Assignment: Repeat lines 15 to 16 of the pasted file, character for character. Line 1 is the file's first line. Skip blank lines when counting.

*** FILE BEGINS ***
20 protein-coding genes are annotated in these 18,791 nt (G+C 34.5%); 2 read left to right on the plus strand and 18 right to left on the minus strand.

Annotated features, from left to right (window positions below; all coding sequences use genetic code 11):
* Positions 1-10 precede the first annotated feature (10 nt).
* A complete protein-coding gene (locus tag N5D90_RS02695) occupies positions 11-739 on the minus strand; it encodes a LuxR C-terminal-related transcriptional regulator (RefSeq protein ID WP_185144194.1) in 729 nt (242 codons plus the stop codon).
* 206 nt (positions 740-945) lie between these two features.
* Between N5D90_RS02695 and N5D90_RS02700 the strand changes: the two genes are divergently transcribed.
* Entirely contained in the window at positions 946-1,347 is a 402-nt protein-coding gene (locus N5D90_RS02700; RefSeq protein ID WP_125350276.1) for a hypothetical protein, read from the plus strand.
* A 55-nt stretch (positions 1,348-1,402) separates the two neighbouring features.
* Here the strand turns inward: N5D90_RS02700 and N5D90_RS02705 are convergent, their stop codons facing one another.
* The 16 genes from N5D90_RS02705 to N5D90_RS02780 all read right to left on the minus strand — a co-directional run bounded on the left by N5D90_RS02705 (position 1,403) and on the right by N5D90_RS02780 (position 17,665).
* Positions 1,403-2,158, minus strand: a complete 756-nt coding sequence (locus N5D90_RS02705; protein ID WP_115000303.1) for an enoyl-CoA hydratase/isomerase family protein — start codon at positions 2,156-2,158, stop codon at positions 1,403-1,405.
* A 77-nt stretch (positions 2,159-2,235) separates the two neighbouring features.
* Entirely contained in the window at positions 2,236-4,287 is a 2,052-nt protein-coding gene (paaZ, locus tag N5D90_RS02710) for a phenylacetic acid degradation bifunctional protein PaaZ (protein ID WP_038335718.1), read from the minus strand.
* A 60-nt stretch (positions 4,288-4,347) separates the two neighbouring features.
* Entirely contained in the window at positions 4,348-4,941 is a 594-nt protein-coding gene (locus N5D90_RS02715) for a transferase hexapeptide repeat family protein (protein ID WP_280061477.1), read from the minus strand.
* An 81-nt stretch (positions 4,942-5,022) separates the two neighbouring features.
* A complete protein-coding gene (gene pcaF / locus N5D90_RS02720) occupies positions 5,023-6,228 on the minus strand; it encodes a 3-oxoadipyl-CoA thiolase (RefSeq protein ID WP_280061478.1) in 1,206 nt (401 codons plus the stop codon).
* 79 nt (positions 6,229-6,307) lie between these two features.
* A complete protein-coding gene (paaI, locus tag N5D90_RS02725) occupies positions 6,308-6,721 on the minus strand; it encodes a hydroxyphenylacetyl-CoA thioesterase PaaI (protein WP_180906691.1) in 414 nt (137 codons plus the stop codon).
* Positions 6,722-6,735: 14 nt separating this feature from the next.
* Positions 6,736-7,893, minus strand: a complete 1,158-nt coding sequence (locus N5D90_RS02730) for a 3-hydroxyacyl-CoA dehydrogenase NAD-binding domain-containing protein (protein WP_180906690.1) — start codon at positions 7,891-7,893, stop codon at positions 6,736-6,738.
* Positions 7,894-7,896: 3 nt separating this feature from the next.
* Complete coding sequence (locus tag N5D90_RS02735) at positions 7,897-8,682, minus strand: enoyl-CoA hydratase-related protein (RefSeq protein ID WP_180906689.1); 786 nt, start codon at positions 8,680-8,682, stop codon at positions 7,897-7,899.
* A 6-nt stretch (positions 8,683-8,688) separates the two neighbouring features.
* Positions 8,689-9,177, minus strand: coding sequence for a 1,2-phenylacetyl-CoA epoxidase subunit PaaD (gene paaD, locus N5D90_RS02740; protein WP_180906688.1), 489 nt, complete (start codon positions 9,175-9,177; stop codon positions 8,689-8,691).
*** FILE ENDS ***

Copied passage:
* Entirely contained in the window at positions 4,348-4,941 is a 594-nt protein-coding gene (locus N5D90_RS02715) for a transferase hexapeptide repeat family protein (protein ID WP_280061477.1), read from the minus strand.
* An 81-nt stretch (positions 4,942-5,022) separates the two neighbouring features.